This article originally appeared on Boston Band Crush (http://bostonbandcrush.org).
Extinguish Boston serves as a physical promotion team and street team for local bands, touring bands, record labels, and any other music company that does not have the time, money, or resources to accurately promote a show/event/product in the city of Boston and its surrounding areas. Designed to save bands money and time, Extinguish will go and tack up/tape/affix/stash your flyers in the hotspots of your choice. They even take digital photos of each flyer they hang up before accepting final payment.
Extinguish caught my eye because they are providing a service that I am mostly too busy to do myself. However, I was curious about the business of flyering, and what Extinguish had to say about it– so I went and asked them some tough questions!
BBC: How did you get into flyering and show promotion?
Ben Hoffman: I began flyering for local bands that I liked in exchange for free show
admission, being the broke college student that I am. I then started flyering for venues I was interning for, getting grips on the city early on! Soon enough, I had a good enough route down where I could charge bands low fees for putting up their flyers when they didn’t have time.
BBC: What do you think the benefit of flyering is? Brand recognition?
BH: Not only brand recognition, as each imprint (flyer, name-drop, myspace bulletin, etc) is important to the brand, but also because people are out and about in Boston at all times due to the fact that its a walking city. Flyers are definitely seen and appreciated here more than somewhere like New York, where the chance of you seeing a flyer a few different times would be rare. Also, flyering lets other people and other bands know that you are working hard to promote your shows, no matter how popular your band is, which is an admirable quality in itself. Also, if you are playing with a more popular band, the flyer benefits the show greatly, especially if that more popular band is not promoting well.
BBC: Does it directly translate to people at shows?
BH: Sometimes yes. If your band has played around enough that people recognize your name, or if you are opening for a bigger band, then flyering does directly translate to heads. However, if you are playing a small show with other small bands that are not putting themselves out there that often, flyering may be totally and utterly useless. The chance of somebody randomly checking out a show based on a flyer and not the bands must mean that the flyer is the bomb diggity!
BBC: What do you say to bands that think it’s a waste of time, or see no direct
BH: I say that they don’t know their city very well. That, or they have a very tight digital network that makes up their entire fan-base at all times, no matter what show they are playing. Boston is full of college students who spring out of the woodworks to come see shows, and they bring all their freshman year friends with them! Don’t underestimate the amount of people who will see your flyers!
BBC: How soon before a show should a band start flyering?
BH: In the competitive and ruthless environment of flyering in Boston, I would suggest anywhere around the vicinity of 2 weeks before the show. If a band is serious about flyering, they should do it twice. One time 3 weeks before the show, and then another time 1 week before the show. If you do it too early, people will forget. If you do it too late, people already have plans. Timing is everything!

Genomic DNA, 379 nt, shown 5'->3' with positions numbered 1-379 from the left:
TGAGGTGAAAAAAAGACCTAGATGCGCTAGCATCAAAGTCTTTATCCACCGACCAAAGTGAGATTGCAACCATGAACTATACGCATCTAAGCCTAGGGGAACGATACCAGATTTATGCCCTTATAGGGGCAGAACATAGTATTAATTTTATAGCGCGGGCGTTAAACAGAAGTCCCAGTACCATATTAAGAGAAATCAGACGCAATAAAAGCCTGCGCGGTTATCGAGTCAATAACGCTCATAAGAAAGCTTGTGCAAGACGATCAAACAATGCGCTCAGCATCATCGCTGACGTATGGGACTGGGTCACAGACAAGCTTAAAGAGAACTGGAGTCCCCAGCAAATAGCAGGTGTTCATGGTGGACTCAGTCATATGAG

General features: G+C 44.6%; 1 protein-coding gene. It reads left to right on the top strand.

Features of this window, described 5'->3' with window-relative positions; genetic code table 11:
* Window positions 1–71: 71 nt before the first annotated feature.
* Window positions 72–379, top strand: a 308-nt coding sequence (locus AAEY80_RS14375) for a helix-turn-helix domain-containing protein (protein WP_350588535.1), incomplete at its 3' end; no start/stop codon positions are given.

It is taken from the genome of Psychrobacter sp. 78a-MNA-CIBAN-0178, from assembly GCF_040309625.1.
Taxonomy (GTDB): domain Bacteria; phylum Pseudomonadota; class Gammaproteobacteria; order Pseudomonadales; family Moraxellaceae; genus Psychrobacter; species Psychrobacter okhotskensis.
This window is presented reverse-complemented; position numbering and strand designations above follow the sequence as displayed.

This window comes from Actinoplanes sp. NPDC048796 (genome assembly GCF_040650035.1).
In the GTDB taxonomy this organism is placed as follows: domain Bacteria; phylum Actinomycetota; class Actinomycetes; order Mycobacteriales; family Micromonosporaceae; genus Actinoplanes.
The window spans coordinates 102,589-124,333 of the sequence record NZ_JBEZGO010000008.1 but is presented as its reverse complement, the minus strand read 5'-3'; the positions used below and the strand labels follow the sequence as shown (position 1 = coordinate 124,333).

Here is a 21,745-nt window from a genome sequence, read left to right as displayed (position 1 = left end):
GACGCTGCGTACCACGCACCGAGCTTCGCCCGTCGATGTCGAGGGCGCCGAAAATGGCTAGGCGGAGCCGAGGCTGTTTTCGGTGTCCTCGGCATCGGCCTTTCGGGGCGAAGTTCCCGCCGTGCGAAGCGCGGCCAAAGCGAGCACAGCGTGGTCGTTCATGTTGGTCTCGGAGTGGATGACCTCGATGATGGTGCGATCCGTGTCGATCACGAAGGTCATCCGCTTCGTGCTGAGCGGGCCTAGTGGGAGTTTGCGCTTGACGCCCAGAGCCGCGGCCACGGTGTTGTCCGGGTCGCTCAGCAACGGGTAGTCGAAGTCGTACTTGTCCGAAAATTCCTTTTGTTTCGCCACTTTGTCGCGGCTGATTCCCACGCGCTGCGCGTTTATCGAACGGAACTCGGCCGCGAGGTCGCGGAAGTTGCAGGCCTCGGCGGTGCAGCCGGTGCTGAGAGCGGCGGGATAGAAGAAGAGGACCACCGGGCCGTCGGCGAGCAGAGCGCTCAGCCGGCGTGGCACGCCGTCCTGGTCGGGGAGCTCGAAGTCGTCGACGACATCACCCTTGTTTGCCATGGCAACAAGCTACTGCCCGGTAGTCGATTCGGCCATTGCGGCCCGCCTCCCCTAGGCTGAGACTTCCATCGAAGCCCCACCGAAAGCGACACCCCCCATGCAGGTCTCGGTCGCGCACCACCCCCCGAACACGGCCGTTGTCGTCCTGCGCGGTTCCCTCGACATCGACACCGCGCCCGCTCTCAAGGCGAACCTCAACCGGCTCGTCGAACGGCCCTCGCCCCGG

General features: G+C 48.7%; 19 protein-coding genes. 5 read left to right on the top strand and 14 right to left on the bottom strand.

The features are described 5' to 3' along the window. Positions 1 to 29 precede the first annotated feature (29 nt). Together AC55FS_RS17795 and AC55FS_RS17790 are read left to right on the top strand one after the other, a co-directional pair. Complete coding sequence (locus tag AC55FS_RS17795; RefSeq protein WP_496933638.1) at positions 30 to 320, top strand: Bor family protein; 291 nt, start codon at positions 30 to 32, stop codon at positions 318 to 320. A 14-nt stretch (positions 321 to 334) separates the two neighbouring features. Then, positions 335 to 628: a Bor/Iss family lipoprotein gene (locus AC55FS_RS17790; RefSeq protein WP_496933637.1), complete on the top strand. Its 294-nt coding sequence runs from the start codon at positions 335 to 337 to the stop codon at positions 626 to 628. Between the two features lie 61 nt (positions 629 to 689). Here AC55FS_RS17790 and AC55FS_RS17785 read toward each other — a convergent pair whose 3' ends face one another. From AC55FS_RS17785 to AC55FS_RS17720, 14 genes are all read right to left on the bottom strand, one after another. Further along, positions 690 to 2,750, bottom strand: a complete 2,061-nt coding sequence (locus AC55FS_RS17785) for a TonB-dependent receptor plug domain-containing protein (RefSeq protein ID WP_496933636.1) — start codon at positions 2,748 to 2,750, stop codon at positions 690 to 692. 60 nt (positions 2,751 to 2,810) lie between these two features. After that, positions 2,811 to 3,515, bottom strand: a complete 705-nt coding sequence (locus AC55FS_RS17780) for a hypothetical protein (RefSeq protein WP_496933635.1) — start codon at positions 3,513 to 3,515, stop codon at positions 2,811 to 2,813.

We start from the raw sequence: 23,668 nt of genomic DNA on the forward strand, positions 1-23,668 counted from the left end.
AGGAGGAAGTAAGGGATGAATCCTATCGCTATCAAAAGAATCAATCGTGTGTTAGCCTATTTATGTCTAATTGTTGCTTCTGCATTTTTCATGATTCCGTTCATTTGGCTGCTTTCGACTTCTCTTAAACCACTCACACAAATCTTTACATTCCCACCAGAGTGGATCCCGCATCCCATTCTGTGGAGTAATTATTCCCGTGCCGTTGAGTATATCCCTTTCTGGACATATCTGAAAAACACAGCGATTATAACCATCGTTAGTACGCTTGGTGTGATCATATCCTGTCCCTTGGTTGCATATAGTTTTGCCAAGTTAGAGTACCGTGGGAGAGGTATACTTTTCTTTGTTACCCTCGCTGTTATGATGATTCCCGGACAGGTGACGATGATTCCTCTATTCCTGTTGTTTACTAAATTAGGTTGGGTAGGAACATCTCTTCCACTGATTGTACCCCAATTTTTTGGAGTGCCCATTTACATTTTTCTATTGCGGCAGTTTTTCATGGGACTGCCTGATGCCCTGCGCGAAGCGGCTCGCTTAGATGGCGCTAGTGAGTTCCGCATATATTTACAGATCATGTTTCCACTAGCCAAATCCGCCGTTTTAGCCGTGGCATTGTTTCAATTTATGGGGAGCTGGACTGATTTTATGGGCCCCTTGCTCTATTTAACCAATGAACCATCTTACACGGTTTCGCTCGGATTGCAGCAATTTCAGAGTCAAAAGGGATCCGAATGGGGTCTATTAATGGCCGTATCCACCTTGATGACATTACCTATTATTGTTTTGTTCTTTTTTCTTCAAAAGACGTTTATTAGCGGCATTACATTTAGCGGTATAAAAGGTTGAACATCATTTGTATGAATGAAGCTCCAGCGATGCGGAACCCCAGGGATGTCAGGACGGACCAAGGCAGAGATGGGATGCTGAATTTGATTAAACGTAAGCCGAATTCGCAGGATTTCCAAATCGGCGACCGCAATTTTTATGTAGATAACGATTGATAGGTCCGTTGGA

BBC: If the band is playing in Cambridge – is it worth flyering Allston and vice-versa?
BH: Absolutely! Those regions and most regions in Boston are close enough together that it is 100 percent worth it. The Middle East is a staple venue that people from Back-Bay, Allston, and even Jamaica Plain flock to, just as an example. You never know where your fans or friends reside, so yes, it is totally worth it.
BBC: What sort of designs “pop” the most, do you recommend full color printing/fancy papers?
BH: Really intricate and busy designs always work well for an eye catcher, or something controversial/recognizable. Always do 11 by 17 if you can! I always recommend color. However, I have resorted to black and white many times due to budget reasons. If you can do color, or you happened to date someone that works at a copy shop, then by all means, color is the way to go! Especially because there is an over abundance of black and white flyers that tend to get ripped down on a consistent basis. Nice paper isn’t necessary, and for bands that want to put up screen printed posters, beware that they will be torn down before you can say “limited edition.”
BBC: How do your promotion nights work – do you reach out to bands that you like or are bands coming to you?
BH: Those are shows that I book on a selective basis, usually for my friends bands or bands that I enjoy listening to on a regular basis. I started booking shows a few years ago and have progressed since then into booking once or twice a month. I have a monthly residency at O’Briens as well, which enables me to help out touring bands and local bands the same. Sometimes, if there is a band that is on tour that I enjoy, I will reach out to them. Bands benefit from my nights because I do extensive promotion and do not book more than two shows a month, as to not spread myself too thin. Some bands do come to me asking about shows, but I am quite picky : )
BBC: What’s the best way for bands to contact you for your services?
BBC: Certainly contact Extinguish for help with your promotion, because a band cannot be everything (and be everywhere) at once!